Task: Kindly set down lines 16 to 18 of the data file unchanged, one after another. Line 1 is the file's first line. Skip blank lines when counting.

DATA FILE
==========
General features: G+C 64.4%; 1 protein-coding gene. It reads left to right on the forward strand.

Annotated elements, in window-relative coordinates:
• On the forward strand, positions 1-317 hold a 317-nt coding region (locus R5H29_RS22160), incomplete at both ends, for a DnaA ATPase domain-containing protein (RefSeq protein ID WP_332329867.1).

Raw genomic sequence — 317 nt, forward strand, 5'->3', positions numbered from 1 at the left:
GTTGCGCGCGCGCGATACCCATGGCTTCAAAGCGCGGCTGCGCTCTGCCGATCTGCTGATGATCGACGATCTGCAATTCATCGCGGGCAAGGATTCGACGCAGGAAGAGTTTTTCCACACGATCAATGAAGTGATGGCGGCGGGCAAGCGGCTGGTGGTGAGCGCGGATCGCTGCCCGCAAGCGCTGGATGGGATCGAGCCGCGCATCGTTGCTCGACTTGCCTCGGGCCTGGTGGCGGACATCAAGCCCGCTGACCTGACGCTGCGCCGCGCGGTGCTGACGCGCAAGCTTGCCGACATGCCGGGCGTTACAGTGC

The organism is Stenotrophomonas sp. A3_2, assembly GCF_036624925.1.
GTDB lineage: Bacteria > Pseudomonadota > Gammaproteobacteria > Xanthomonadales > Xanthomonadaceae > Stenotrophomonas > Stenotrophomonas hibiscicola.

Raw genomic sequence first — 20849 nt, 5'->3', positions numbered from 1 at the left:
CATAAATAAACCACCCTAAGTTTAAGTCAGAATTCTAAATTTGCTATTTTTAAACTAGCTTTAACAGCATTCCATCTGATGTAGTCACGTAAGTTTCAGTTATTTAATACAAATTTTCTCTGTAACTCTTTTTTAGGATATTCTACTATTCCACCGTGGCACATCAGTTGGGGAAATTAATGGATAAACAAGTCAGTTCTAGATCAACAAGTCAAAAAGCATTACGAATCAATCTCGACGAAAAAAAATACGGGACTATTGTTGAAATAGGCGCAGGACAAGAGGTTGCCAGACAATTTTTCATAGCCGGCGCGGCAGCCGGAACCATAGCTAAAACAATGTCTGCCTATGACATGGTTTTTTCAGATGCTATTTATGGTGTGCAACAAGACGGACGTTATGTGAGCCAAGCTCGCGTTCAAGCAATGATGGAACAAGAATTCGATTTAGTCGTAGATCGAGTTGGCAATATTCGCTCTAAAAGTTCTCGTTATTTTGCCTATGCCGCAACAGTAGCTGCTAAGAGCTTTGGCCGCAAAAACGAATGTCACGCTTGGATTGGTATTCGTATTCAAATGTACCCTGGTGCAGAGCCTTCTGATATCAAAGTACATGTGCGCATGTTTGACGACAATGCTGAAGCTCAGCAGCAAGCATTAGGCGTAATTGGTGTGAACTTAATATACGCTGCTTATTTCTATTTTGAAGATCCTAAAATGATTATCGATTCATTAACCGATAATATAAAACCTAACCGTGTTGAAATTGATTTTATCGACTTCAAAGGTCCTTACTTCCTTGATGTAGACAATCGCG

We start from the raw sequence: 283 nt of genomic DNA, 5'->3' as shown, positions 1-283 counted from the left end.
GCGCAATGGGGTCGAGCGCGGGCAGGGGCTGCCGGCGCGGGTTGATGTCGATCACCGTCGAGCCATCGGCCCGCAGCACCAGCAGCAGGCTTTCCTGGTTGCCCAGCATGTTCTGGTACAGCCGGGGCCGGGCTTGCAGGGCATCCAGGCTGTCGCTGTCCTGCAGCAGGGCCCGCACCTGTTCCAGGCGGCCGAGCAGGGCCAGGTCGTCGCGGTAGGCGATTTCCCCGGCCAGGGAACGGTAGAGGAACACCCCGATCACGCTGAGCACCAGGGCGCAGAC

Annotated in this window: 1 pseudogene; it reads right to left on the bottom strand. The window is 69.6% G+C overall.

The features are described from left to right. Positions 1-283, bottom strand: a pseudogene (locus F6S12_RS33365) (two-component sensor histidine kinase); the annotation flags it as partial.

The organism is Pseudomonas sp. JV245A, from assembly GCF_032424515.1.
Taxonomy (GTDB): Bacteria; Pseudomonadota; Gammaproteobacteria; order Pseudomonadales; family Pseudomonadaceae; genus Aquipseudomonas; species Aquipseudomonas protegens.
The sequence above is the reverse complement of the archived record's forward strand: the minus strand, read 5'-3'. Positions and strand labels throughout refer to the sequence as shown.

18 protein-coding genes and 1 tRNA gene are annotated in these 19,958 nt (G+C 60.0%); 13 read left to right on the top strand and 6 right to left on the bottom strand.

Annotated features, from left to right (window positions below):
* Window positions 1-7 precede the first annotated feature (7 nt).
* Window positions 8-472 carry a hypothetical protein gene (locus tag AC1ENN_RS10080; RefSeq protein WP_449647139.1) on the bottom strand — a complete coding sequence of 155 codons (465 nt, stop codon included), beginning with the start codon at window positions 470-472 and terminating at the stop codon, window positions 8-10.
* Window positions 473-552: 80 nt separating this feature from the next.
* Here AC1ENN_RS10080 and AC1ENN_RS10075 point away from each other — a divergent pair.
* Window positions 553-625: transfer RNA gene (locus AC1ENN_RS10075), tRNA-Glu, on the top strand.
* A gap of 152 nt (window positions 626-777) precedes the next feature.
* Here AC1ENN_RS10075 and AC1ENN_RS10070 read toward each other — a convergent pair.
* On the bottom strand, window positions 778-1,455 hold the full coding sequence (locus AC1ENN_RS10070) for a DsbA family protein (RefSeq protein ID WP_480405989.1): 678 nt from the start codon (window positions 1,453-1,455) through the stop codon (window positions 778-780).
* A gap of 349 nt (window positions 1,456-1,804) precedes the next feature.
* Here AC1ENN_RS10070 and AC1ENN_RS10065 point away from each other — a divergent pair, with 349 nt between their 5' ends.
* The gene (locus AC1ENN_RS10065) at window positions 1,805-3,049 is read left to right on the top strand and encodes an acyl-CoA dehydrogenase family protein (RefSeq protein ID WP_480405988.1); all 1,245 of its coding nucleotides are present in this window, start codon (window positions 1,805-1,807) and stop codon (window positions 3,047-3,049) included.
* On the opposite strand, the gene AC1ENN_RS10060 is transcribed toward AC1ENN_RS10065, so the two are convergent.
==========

The sequence above is the reverse complement of the archived record's forward strand: the minus strand, read 5'-3'. Positions and strand labels throughout refer to the sequence as shown.

18 protein-coding genes and 1 tRNA gene are annotated in these 19,958 nt (G+C 60.0%); 13 read left to right on the top strand and 6 right to left on the bottom strand.

Annotated features, from left to right (window positions below):